Omicron sub-variants may target lungs, evade vax and prior infection: Studies

London: The increasing cases of Covid, in the UK, US and some European countries, as well as India, mainly driven by BA.2, BA.4 and BA.5 sub-variants of Omicron, suggest it may have evolved to protect the lungs target, according to a study.

Separately, two studies also showed their potential to escape vaccine-induced immunity and that of previous infections.

The highly contagious Omicron variant of Covid was once known to affect the upper respiratory tract more than the lungs, unlike Delta, and cause cold-like symptoms. This may explain why infections are milder in most people.

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But now a preliminary study from the University of Tokyo showed that BA.4, BA.5 and BA.2.12.1 may have evolved to cause infection of lung cells. This allows the sub-variants to resemble earlier variants, such as Alpha or Delta, the Independent reported.

“Overall, our studies suggest that the global health risk of (these) Omicron variants, particularly BA.4 and BA.5, may be greater than that of the original BA.2,” said Kei Sato of the university.

Sato’s experiments indicate that BA.4, BA.5 and BA.2.12.1 replicate more efficiently in human lung cells than BA.2, while further experiments in hamsters suggest that BA.4 and BA.5 may cause more severe disease, the report said.

“Looks like these things are switching back to the more dangerous form of infection, so lower in the lungs,” said Dr. Stephen Griffin, a virologist at the University of Leeds, says.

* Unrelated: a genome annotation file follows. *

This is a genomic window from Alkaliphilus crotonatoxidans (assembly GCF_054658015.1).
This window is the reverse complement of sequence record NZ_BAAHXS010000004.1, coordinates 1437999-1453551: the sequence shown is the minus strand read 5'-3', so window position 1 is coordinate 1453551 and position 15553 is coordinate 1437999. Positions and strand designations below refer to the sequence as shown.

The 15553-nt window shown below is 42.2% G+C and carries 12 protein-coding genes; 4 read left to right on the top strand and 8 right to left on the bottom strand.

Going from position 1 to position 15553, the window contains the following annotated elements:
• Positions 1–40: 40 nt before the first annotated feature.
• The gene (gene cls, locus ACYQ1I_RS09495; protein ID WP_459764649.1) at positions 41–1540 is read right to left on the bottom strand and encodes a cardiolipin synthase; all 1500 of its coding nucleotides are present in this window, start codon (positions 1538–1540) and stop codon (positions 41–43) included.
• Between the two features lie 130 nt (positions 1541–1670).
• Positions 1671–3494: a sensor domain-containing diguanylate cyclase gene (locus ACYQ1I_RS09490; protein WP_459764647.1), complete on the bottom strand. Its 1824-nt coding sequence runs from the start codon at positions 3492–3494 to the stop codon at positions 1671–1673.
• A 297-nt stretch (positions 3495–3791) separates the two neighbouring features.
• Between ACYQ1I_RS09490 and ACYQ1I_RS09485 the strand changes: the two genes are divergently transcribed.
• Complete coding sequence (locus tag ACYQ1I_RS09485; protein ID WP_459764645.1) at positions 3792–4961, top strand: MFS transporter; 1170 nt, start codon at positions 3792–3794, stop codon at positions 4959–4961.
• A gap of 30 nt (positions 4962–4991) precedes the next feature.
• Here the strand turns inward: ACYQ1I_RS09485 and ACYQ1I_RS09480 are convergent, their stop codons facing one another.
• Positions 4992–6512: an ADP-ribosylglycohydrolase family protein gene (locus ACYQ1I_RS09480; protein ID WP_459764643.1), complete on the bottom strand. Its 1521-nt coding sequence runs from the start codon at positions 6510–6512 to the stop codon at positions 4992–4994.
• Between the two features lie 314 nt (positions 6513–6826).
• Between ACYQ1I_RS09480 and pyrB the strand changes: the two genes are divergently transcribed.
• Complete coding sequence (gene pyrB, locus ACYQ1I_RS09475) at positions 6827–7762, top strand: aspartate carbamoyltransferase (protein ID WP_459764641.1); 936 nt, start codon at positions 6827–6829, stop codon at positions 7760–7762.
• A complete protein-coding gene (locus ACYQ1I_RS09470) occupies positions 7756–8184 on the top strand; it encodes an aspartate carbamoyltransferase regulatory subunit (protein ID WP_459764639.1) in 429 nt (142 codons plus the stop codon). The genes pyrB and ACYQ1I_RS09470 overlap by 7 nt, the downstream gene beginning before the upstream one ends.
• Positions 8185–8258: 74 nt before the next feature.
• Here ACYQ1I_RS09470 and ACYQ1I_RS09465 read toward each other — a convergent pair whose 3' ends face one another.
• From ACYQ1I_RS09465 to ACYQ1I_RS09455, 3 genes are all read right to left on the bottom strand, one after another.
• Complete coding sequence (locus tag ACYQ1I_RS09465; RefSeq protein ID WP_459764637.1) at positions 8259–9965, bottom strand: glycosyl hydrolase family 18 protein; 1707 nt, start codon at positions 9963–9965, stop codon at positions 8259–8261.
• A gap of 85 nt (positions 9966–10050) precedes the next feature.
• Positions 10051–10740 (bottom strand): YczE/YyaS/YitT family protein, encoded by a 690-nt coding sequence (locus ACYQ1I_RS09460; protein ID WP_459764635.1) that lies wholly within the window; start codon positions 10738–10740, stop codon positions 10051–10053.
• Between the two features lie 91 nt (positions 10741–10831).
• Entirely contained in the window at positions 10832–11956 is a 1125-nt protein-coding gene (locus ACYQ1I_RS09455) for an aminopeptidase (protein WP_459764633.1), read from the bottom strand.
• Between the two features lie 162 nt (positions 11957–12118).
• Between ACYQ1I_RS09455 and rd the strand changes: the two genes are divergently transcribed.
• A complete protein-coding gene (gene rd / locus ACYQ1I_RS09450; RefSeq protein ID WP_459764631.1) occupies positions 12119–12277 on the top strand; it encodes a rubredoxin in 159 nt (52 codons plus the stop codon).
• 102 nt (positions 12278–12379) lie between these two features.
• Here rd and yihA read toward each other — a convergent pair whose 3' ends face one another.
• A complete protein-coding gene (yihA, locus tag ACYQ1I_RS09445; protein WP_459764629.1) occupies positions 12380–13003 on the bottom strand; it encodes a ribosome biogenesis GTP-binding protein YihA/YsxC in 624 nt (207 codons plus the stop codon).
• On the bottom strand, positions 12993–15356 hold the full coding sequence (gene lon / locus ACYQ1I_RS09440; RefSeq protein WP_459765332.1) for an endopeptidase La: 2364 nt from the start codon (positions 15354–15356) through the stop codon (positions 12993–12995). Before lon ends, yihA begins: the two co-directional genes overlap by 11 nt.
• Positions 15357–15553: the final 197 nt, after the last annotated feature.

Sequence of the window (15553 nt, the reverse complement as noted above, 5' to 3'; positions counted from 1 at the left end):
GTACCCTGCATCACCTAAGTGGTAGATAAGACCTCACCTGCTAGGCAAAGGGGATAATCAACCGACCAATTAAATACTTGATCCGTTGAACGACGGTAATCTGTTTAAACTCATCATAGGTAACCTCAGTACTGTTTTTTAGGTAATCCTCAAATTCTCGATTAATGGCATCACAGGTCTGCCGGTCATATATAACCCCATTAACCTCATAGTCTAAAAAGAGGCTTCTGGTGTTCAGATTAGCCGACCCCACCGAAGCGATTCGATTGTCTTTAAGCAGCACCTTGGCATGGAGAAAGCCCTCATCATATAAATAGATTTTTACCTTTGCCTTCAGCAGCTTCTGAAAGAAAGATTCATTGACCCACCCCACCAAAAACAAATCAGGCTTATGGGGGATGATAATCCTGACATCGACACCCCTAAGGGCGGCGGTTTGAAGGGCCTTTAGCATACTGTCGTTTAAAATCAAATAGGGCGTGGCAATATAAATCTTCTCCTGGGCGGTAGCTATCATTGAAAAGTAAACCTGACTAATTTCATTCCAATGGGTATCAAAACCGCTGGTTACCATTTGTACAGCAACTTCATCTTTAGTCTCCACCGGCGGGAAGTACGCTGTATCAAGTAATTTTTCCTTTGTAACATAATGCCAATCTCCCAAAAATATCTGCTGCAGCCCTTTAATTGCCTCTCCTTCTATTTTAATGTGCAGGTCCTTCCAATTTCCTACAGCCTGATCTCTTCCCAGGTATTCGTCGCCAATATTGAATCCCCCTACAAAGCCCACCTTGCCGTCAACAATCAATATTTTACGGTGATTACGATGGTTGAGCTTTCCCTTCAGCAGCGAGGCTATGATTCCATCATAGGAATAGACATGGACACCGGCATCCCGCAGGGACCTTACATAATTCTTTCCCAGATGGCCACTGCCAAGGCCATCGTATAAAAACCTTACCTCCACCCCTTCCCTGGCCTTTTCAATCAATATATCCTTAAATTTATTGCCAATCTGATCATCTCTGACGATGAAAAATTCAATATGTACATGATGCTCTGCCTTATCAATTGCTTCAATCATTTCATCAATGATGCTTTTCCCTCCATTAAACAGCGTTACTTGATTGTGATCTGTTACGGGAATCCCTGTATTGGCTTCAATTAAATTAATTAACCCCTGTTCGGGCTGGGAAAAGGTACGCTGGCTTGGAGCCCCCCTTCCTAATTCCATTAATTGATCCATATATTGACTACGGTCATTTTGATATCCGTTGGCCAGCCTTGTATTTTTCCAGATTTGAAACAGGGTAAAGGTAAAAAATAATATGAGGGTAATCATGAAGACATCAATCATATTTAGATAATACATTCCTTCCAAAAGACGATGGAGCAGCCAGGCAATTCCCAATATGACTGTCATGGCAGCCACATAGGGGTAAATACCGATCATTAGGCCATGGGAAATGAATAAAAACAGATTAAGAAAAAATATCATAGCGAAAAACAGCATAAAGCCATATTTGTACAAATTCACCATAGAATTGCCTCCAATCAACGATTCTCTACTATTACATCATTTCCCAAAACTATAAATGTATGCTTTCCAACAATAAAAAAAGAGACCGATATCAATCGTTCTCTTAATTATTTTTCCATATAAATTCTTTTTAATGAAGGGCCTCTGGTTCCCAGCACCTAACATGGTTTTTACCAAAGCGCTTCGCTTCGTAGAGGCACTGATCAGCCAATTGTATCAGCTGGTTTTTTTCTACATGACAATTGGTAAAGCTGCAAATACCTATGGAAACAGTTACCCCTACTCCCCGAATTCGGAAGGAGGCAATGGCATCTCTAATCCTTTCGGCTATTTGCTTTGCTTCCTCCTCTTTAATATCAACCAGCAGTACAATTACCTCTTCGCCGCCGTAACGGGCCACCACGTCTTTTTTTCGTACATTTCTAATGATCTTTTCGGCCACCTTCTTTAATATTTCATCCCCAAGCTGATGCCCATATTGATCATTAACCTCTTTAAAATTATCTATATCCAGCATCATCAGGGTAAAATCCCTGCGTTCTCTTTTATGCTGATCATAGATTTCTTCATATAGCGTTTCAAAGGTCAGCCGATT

This could also be the case in India, where patients show more severe symptoms than during the earlier Omicron wave, Dr. Neha Gupta, Consultant Infectious Disease, Fortis Memorial Research Institute, Gurugram, to IANS.

India reported 13,313 new cases of Covid-19 and 38 deaths in the past 24 hours on Thursday, according to data from the health ministry.

“During this wave, we have seen patients with moderate to severe Covid-19, which is slightly more severe compared to the Omicron variant,” Gupta said.

Furthermore, a study led by researchers from the Beth Israel Deaconess Medical Center, of Harvard Medical School, showed that BA.4 and BA.5 seem to escape antibody responses in both people who had a previous Covid-19 infection and those who have been fully vaccinated and boosted, CNN reported.

The research published in the New England Journal of Medicine revealed a 3-fold reduction in the levels of neutralizing antibodies triggering previous infection or vaccinations against the BA.4 and BA.5 subvariants compared to the parent coronavirus.

However, the team added that “vaccine immunity will still provide substantial protection against serious diseases involving BA4 and BA5”.

A separate study by scientists at Columbia University showed that the BA.4 and BA.5 viruses were more likely to escape antibodies from the blood of fully vaccinated and boosted adults compared to other Omicron subvariants, increasing the risk on vaccine breakthrough Covid -19 infections increased, the report said.

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